Safe Sex in Erotica

I recently read Sin and Seduction by Allison Cassatta and, while I enjoyed it, I was quite surprised to find many people on Goodreads complain about the lack of condoms used in the sex scenes.  If I remember correctly, there were a total number of zero condoms in use.

So, now I’m wondering, what is the responsibility of authors of erotica and erotic romance to depict safe sex practices?

Good fiction reflects reality.  And the reality is, like it or not, people make unsafe choices on a daily basis, including choosing to have sex without protection.  Should an author be scolded for reflecting the very real choices that people make?

On the other hand, I’ve read more than one erotic romance where there are long passages where characters discuss how important it is to use a condom, how it is a sign of love and respect, and unprotected sex won’t be happening until both partners get tested and are clean — as going that extra mile is a true sign of love and respect… good grief.  Yes, these are conversations people actually have in real life, but I doubt they’re as long and flowery as these.  I imagine it’s usually like, “Yo, we’re using a condom tonight since I don’t know yet if you’re clean.”

If a writer is choosing to employ the use of condoms, then a simple half sentence — “he rolled the condom down his length” — does the trick.

In my day job, part of my work is to support safer sex practices among men who have sex with men.  I know not everyone chooses safe sex — and they don’t get a lecture from me.  So why would I want a lecture in a book I’m reading?

And who’s reading these books?  A large number of readers of m/m erotic romance are women.  Do they need to be constantly reminded in these books that it’s a sign of love and respect for two men to use condoms when having sex?  I don’t think so.

Are these messages reinforced by some authors as a way to promote healthy sexuality among young gay men?  It’s possible some authors do have those motives.  These are good motives, don’t get me wrong, but how a writer chooses to act on those motives is where I run into difficulty.

There’s an outbreak of syphilis in a few large urban centres in my country (Canada) and it seems to be fuelled by gay hookup apps (Grindr, Jackd, etc.).  I read a recent news article on how public health agencies are working to combat the outbreak, encourage testing, and encourage safer sex practices.  One thing that stuck out in that article was where a health official described how safe sex ads on Grindr do not have the desired effect — because there’s a “condom fatigue” among the gay community.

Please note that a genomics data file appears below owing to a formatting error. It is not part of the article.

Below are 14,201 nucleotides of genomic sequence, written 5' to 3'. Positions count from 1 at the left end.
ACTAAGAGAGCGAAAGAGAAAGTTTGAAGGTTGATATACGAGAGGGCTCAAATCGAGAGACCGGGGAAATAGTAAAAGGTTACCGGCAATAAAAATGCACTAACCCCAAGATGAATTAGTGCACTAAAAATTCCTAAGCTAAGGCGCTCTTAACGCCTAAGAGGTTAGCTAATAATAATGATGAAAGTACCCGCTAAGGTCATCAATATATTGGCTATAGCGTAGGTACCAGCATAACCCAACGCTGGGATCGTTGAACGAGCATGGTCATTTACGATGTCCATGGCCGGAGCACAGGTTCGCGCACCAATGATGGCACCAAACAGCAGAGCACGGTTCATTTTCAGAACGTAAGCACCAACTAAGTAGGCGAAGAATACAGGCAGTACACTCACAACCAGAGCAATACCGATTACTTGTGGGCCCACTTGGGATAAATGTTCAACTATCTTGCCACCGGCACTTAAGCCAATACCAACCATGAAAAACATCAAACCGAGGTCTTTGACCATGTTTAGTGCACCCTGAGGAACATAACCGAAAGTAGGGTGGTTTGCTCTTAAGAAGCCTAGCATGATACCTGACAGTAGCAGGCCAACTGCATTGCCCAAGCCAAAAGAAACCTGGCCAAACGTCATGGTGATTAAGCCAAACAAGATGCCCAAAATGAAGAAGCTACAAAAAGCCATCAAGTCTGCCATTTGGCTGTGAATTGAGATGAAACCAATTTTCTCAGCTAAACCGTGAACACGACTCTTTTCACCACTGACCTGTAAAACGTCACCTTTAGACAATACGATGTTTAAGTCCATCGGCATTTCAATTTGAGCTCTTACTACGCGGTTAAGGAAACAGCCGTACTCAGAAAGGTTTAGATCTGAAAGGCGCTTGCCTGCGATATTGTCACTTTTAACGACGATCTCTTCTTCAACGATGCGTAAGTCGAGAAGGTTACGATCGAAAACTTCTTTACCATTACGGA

The message of “WEAR A CONDOM!!!” has been hammered into the public, but gay men have been the target of most of these messages.  This is based on history, with the missing generation of men who died of AIDS.  That message was crucial.  That message saved lives.  That message was listened to.

But, now, decades later, the message hasn’t changed, but attitudes have.

Men who have sex with men sometimes choose to practice unsafe sex.  Hammering home another “WEAR A CONDOM!!!” message in the text of an m/m erotic romance novel or erotica short story is not the place, nor will it be effective.

Safe sex has a place in erotica.  In fact, I think for the most part, sex should primarily be shown using protection — but there shouldn’t be a lecture, it should be an acknowledgement of the condom’s presence and use.  But there are times when men want to have sex, but they don’t have a condom handy — in real life and in fiction.  Are they going to hold off on their burning urges until one of them can get to a drugstore?  Or are they going to give into their urges, have sex, and deal with the consequences later?  (And there are some men who just don’t care about safe sex, like the characters in Allison Cassatta’s book, or who feel that a condom destroys the sensation.)

A writer should not be punished for depicting unsafe sex.  To not depict unsafe sex denies the lived experiences of gay men around the world.


Filed under Publishing, Writing, Writing Tips

3 responses to “Safe Sex in Erotica

  1. The books we’re talking about are, um, fiction, and written and read for entertainment. If you’re writing about random sex, that’s the start of the problem, there are so many physical and mental risks beyond just AIDS. If you’re new to gay sex, you wouldn’t get advice from a romance book with hunks on the cover when there’s so much about safe sex elsewhere. Yes, most of these “condom nazis” are women, and them forcing the issue is like getting a lecture from mom. And I wonder if (hetero) women have the same issue with their romance books?

  2. I’m certainly no expert on hetero erotic romance and erotica, though I have read a few — and condoms generally aren’t used, at least in the pieces I’ve read.

  3. I don’t need a great production of condom use, but I prefer an acknowledgement of it when it’s historically accurate, and in today’s world, it should be–whether straight or gay sex. If an mm or gay contemporary novel has characters in a new relationship jump into bed with no mention of protection and the author hasn’t “sold” me on the characters, I’m going to give up on the story. Safe sex is a literate reality for me, I want to know the characters are intelligent and value their lives. As the mom of two teenaged boys, I’ve always stressed safe sex, much to their chagrin. I read very few het romances these days but when I did, it was a deal breaker there, too.

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